co-mingling in County Clare: a gateway to the Irish soul.

The Old Ground Hotel in County Clare, tucked away discreetly within the town of Ennis, whispers secrets of ghastly nights during the Republic’s tumultuous beginnings, when the people were divided and a dauntless spirit lingered across the countryside. Rich with dynamic history, the quaint former manor is still warm and welcoming to all those who enter.


Across the road lies an old church, whose bells clang and clatter throughout the morning.  The cobblestone leads around the corner into the heart of the town, where schoolchildren in uniform line up for pub lunches midday, and are allowed to mingle with Guinness drinkers and tourists alike.  Beyond the queue a river winds through town center, a reminder of the link to the outside world.


The people of County Clare are engaging, curious to our history and future itinerary. They understand that tourism brings commerce and livelihood to the area…. from the 13th century friaries


to the the Cliffs of Moher….


and the county’s gateway to the loving Celtic Galway, the land of Claddaugh and Galeic song. image

The citizens are not pompous or rude, although there is a slight emergence of former clan rivalry.  It seems the civil wars of the past are hard to lay to rest.  Besides, “they won’t let you tend bar in County Kerry.”


The pubs of Ennis are fine for a crawl… providing warm fires and warm smiles.


At the end of the day, the rooms at The Old Ground were the most spacious… and the most haunted… of all our stays in Eire.  The pubs were the friendliest, and the Irish breakfast most delicious.


County Clare, in her rolling flatlands and gentle hills, proved worthy of these #twistedsister’s first peek into the Irish soul.  Clean and lightened, free of our daily burdens, we traversed on… in further search of our Ireland.





that time #twistedsistergoestoIreland happened.

It’s become quite apparent to me that I crave the adventure of traveling abroad. Maybe it was the few years we spent in West Germany in my youth; or the countless visits to foreign boyfriends with British accents; or most recently, last years’s romantic whirlwind of the French countryside with the sommelier. Whatever the virus, I’ve definitely caught it.


A few weeks ago, my youngest sister, DJ Emils, and I congregated in a frozen NYC to lift off to the greener pastures of Ireland. We had been planning for months, scouring Internet deals, researching trip advisor hotel reviews, and shaping our itinerary around the most beloved, off-beaten scenery. After countless discussions, we settled on a six night self-drive tour along the southern coast, from County Clare to Dublin, through EuropeanDestinations (at an amazing deal, I might add!).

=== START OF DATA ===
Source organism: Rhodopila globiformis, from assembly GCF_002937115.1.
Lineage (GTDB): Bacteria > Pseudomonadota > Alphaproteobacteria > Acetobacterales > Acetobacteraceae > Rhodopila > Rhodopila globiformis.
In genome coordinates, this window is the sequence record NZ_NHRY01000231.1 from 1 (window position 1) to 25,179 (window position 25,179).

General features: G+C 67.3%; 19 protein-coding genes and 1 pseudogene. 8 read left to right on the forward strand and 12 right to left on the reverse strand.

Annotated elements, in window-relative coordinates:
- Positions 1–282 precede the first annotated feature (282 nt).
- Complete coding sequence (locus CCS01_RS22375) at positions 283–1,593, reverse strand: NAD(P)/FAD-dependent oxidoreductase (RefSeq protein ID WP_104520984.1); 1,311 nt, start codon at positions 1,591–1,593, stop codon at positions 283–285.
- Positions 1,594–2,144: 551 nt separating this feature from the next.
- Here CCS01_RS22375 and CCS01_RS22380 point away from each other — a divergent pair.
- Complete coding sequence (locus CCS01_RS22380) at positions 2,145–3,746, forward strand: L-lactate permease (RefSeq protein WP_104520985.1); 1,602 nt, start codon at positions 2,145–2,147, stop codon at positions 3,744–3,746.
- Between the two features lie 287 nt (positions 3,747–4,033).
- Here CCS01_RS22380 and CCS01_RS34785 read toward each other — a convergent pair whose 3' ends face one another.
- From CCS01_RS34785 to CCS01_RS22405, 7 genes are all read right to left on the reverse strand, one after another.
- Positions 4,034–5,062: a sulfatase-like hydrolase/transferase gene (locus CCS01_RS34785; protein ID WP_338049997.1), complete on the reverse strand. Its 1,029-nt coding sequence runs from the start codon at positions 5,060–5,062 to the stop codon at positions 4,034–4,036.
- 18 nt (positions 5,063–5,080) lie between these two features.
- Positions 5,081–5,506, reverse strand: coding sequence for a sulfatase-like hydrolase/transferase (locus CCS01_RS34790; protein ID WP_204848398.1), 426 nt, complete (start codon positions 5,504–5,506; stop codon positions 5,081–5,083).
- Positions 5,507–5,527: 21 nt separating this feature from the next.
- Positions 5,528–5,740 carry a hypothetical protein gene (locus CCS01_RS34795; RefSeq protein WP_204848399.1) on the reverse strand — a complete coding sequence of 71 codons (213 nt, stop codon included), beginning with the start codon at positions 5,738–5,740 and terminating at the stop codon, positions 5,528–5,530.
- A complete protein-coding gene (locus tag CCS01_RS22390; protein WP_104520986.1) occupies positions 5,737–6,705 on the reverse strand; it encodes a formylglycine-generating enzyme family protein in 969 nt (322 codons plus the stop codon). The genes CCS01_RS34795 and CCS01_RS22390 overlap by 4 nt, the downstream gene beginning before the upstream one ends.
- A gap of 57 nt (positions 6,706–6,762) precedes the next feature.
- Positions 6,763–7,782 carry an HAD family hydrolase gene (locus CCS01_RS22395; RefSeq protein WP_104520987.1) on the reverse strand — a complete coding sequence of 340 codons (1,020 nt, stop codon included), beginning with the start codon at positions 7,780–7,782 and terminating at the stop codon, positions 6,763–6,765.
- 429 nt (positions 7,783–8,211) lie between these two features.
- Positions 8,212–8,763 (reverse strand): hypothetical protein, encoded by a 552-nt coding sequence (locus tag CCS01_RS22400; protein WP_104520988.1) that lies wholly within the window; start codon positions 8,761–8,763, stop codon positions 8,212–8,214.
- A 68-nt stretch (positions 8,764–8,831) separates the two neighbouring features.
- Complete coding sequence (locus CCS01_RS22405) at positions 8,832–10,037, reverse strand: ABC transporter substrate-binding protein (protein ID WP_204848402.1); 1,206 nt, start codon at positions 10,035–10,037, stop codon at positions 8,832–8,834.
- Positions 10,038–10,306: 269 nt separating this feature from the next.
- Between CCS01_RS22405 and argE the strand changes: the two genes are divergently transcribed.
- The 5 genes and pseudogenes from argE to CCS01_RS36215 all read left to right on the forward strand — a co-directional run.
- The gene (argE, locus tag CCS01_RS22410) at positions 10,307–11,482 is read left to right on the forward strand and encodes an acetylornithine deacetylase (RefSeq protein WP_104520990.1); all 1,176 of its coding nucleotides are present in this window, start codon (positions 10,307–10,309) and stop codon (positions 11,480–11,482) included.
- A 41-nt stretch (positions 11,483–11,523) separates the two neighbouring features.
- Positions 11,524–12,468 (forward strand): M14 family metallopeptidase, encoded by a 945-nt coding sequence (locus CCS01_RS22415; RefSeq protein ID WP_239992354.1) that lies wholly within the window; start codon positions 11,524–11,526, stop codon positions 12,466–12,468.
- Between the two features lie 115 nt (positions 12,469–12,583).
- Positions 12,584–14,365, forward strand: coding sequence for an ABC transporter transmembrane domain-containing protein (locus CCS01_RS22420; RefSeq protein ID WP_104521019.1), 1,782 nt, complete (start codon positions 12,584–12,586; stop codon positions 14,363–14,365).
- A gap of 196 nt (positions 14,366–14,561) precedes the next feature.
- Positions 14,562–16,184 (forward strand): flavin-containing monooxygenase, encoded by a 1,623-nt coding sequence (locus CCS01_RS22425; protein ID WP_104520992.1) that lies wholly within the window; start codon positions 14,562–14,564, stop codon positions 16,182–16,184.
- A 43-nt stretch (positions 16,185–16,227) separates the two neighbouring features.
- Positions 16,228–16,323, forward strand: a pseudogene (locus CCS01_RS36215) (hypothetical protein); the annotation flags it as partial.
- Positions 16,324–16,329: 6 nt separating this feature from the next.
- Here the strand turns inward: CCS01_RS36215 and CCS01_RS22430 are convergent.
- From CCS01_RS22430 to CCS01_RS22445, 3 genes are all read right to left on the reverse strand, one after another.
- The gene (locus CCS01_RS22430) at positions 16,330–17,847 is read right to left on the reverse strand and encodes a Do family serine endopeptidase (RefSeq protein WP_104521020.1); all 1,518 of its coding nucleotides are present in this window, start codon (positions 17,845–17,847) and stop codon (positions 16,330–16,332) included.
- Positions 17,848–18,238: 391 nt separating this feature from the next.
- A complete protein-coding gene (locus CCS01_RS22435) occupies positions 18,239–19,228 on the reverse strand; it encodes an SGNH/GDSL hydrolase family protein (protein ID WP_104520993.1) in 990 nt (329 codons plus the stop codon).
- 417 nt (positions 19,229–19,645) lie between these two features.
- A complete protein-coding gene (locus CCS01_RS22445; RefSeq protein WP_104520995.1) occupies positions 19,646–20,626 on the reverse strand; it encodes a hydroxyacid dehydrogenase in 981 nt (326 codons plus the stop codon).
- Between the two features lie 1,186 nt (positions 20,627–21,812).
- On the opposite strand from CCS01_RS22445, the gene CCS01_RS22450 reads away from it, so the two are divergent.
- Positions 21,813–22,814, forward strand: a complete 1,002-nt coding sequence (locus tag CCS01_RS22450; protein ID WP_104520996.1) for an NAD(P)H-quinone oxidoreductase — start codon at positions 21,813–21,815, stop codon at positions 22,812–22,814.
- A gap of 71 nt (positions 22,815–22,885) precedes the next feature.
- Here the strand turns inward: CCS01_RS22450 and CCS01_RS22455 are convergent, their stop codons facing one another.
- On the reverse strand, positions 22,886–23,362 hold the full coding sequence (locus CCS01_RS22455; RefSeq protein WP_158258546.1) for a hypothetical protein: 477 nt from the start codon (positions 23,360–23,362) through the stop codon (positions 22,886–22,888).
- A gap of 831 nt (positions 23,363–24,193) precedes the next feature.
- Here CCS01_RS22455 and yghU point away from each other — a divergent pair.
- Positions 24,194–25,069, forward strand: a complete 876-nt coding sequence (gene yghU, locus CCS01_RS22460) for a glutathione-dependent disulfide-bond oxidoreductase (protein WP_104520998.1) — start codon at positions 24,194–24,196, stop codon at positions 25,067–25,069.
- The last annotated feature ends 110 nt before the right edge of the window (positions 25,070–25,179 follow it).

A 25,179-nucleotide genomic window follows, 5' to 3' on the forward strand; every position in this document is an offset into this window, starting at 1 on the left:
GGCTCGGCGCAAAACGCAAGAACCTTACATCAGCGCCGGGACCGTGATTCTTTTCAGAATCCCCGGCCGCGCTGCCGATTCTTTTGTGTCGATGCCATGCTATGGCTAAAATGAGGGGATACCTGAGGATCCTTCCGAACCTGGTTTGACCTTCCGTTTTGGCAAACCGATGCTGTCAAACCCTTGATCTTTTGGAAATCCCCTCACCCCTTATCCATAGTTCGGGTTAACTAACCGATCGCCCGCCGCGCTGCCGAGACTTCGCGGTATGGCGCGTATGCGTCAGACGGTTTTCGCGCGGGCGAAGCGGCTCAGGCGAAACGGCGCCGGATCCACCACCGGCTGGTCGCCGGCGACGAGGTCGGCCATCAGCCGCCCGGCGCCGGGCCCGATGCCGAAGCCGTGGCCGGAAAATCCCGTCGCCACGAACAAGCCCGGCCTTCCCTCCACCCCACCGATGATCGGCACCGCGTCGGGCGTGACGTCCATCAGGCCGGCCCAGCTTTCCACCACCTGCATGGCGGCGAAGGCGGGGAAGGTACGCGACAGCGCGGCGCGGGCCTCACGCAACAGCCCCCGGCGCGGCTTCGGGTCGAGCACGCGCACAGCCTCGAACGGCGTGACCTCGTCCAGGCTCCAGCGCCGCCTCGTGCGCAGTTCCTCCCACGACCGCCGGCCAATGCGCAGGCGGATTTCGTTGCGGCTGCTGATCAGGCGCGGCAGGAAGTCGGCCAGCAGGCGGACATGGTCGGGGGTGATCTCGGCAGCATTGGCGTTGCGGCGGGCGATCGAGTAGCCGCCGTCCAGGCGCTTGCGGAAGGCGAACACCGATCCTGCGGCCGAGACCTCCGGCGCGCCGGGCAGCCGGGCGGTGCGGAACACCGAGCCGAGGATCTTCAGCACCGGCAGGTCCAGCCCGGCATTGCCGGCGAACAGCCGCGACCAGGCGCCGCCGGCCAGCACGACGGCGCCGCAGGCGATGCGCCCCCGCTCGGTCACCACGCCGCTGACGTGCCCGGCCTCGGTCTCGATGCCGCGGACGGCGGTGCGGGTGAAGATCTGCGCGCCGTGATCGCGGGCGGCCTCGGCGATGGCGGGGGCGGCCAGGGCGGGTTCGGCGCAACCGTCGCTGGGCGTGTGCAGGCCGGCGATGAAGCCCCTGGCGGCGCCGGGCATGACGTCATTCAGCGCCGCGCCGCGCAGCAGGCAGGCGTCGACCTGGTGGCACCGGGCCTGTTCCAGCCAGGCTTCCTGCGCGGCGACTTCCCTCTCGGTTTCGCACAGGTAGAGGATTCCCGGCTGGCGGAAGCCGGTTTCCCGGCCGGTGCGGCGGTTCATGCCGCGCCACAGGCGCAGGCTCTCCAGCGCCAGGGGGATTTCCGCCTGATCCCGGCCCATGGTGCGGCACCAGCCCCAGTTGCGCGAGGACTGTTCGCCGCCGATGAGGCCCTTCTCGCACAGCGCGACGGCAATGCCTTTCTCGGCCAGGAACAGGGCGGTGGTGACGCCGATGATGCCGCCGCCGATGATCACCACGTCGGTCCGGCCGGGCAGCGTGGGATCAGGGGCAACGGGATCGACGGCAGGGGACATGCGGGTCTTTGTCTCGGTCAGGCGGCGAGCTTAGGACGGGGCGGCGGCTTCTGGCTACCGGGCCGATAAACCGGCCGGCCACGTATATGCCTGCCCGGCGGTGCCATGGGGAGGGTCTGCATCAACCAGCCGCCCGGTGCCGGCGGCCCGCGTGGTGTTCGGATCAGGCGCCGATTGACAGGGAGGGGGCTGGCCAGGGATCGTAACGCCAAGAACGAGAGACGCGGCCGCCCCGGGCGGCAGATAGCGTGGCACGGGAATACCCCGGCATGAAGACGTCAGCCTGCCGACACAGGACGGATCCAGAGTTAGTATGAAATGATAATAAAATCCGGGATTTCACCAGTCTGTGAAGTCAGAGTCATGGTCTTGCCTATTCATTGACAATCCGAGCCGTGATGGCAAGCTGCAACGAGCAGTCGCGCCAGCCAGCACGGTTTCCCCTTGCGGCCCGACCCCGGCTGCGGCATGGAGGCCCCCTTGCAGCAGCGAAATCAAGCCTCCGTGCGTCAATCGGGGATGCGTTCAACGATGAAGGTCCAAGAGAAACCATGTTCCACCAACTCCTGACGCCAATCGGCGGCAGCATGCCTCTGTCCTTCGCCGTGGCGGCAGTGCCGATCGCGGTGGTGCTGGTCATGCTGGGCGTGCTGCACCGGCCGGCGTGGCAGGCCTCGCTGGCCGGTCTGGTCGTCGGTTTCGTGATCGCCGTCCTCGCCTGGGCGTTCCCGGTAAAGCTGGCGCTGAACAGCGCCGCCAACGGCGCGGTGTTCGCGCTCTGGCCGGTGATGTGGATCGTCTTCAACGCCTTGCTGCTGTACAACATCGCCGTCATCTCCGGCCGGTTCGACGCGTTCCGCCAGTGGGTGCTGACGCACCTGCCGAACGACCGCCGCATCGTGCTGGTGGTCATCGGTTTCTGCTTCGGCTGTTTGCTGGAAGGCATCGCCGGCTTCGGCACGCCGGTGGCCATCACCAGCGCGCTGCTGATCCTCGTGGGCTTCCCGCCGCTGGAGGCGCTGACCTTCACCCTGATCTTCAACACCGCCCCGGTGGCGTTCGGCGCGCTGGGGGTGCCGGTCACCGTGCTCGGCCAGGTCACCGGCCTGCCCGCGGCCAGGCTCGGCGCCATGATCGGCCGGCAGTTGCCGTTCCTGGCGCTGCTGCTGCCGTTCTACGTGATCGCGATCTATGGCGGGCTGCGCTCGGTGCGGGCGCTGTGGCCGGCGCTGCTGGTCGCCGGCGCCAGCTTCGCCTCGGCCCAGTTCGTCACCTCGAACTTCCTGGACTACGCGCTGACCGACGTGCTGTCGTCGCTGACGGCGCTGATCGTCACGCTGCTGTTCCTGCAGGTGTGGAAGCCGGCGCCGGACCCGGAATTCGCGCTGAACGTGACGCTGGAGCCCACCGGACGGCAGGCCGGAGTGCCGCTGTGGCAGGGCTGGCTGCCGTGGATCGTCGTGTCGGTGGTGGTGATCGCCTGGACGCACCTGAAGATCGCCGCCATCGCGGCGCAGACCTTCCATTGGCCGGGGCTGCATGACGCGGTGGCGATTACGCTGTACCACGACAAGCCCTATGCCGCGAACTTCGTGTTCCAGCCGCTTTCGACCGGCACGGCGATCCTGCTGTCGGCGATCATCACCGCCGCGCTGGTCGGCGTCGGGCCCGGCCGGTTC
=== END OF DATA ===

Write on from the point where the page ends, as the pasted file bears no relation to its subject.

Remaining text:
We arrived at Shannon Airport before dawn, extremely excited, yet underwhelmed in the emptiness and utter shabbiness of the actual facility. It somewhat reminded me of a lonely uncle, shut-in from the world, with graying hairs teased out from behind the ears, uncontrollable and indistinguishable cursing, and the tendency to drink heavily. Plus, scary puppets.


After dealing with a very hardened, unhappy, tired Avis representative, we set off in pitch blackness towards the Cliffs of Moher. Luckily, the Irish learned long ago that most visitors need constant reminders to drive on the left, often placing road signs displaying the obvious, with gigantic white arrows depicting lanes, and reflective text on the asphalt.


Despite my inexperience with the imperalistic standard of driving backwards, we navigated our way out of the busy suburbs of Limerick and into the countryside. As the sun gained altitude in the East, green pastures emerged before our hungry eyes.


Tight twists and turns on country roads led us to the Cliffs of Moher, a painstakingly tranquil, magnificent wonder which took our breath away, and left us in complete awe. We were officially in Eire.


We marinated in the Irish sun, and lagging from only a few hours sleep, navigated our way back to Ennis, where an early check in prompted a deep afternoon nap. After all, pubs, fish and chips, and Guinness awaited. We had so many #twistedsistergoestoIreland adventures to come. With men playing flutes. And sheep. And old castle stairwells. Stay tuned, y’all.